Personally, I'm not intending to donate blood whilst still doing any long distance training.
cougie    pirate
09/02/2012 at 11:31
I've donated regularly. Sometimes I've ran that night with no ill effects. Sometimes though it feels almost as if your throat isn't wide enough to get the air in. Very odd.

I've donated and run a 10k at the weekend and found my pace was about 2 mins off where I'd expect it to be.

I dont think its an issue unless you have a big race coming up imminently.
09/02/2012 at 15:58

i give blood, usually in the early evening, and normally run the lunchtime before, making sure I drink a little more than normal.
99% of the time I run at the club session the following day and haven't noticed any adverse effect .
I will say that I don't recall having raced the week of a donation, but I have certainly trained (long run) and again not noticed a significant decline in performance.

However, we were talking about this at the club a cpl of weeks ago, and one or two other guys have suffered in the days following a donation, one or two, like me, couldnt say with certainty that it had a profound effect.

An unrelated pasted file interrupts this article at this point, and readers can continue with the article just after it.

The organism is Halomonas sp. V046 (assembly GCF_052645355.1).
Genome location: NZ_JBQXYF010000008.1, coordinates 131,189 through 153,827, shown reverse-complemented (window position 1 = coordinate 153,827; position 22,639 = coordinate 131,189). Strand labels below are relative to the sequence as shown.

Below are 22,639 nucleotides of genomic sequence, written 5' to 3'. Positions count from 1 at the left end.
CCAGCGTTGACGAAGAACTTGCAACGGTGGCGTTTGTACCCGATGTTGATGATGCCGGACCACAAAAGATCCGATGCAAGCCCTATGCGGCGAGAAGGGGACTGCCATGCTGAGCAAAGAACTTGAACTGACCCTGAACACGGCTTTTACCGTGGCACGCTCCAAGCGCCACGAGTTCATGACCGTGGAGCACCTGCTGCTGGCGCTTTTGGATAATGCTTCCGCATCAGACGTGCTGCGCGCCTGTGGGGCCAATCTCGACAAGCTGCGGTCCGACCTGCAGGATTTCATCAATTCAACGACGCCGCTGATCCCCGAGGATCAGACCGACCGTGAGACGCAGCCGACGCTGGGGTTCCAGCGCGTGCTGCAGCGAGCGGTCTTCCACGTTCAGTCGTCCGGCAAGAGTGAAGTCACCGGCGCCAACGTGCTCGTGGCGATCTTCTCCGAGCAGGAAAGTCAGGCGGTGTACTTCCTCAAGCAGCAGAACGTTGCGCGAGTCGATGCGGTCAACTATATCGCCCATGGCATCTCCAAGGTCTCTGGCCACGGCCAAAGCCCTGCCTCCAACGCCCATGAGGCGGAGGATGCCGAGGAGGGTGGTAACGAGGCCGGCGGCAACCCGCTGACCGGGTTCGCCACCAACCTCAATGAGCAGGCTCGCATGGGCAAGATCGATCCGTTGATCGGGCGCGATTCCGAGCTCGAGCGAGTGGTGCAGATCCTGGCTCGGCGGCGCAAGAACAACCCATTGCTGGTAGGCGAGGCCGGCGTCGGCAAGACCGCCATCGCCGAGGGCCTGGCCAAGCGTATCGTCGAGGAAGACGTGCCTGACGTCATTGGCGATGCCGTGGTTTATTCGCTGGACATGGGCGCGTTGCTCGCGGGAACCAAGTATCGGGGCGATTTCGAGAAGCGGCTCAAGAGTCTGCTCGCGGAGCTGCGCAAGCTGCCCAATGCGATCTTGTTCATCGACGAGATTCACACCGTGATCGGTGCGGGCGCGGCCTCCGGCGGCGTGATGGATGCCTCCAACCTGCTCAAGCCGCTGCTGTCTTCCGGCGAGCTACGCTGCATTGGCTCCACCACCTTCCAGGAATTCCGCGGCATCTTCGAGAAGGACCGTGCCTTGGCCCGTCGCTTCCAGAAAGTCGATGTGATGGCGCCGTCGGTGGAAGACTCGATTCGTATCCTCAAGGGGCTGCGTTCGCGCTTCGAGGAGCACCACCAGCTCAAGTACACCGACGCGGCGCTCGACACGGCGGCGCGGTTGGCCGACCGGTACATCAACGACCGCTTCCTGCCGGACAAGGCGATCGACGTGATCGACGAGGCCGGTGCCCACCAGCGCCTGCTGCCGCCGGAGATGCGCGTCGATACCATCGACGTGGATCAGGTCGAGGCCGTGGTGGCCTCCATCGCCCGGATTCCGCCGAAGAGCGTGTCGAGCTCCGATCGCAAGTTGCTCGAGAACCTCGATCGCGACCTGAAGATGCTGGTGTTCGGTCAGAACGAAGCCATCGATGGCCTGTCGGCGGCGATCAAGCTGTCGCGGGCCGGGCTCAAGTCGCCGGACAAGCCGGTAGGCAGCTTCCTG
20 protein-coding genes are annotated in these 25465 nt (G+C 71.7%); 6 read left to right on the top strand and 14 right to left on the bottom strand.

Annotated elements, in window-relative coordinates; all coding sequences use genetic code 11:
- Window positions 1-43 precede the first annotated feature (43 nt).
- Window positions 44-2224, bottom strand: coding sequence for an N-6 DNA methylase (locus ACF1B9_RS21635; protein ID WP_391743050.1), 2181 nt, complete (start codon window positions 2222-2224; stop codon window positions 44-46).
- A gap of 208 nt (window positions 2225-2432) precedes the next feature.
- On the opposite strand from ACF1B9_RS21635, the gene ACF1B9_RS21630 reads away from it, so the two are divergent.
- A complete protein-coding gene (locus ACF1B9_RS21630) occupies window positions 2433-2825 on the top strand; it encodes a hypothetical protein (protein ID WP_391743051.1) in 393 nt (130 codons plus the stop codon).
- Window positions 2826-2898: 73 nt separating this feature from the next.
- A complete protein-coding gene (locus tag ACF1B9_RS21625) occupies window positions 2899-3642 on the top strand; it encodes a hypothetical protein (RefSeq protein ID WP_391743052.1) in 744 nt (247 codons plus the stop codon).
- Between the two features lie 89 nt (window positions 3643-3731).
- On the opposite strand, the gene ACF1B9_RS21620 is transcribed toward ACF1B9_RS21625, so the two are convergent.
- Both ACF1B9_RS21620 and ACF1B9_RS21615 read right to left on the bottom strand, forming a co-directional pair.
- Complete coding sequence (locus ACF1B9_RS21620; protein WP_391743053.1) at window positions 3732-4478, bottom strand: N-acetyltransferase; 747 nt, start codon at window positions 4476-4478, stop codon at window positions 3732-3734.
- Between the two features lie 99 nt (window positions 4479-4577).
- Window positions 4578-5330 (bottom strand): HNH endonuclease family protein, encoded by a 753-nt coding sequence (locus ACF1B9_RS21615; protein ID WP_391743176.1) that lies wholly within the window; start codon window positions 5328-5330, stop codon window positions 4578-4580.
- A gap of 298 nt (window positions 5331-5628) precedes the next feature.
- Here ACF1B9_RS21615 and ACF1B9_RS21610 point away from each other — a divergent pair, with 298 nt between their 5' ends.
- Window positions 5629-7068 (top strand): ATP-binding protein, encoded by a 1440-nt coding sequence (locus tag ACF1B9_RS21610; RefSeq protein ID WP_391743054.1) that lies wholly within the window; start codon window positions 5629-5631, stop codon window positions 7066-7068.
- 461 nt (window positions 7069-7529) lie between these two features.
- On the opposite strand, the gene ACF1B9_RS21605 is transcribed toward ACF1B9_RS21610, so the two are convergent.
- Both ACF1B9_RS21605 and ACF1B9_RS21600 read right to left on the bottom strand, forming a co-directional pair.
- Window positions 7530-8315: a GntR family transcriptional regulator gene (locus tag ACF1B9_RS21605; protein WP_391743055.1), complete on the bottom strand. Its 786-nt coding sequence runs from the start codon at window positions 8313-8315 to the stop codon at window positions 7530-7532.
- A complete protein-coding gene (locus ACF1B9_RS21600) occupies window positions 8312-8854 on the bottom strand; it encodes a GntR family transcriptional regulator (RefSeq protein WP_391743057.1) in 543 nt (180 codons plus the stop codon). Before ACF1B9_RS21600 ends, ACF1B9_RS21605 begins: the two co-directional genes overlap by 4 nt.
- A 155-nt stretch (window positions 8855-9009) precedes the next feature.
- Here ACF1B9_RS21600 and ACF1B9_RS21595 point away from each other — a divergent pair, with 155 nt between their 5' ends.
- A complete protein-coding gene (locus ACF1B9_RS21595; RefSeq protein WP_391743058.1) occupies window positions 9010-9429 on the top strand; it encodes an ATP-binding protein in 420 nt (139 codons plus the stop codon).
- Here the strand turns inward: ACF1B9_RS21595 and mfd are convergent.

I guess that doesnt help...but it looks like it depends on the individual

seren nos    pirate
09/02/2012 at 16:24
I would agree that running that night is not recommended as you will be recovering volume.....

but there shouldn't be any long lasting effects.......

just do not give blood in the couple of weeks before your big races.....
the worse thing after giving blood is that your training pace is slightly slower for a few days.......then so what..

it would be sad that a training run becomes more important than giving blood a couple of times a year..........

runners must be amongst the healthiest group of people and capable of giving blood.....


it would be sad that there is not enough blood....

imagine if your child was in hospital and there was not enough blood......because people didn't want it to effect one of their training runs.......
09/02/2012 at 18:55

I give blood regularly and I've never really noticed it having any effect on how I feel while running afterwards. I'm fairly sturdy and not given to fits of the vapours or low blood sugar moments though, and I suppose everyone will be different. I do know people who feel vaguely woozy and out-of-sorts for a couple of days after donating, and I'd never be unsympathetic or suggest they were exaggerating their symptoms.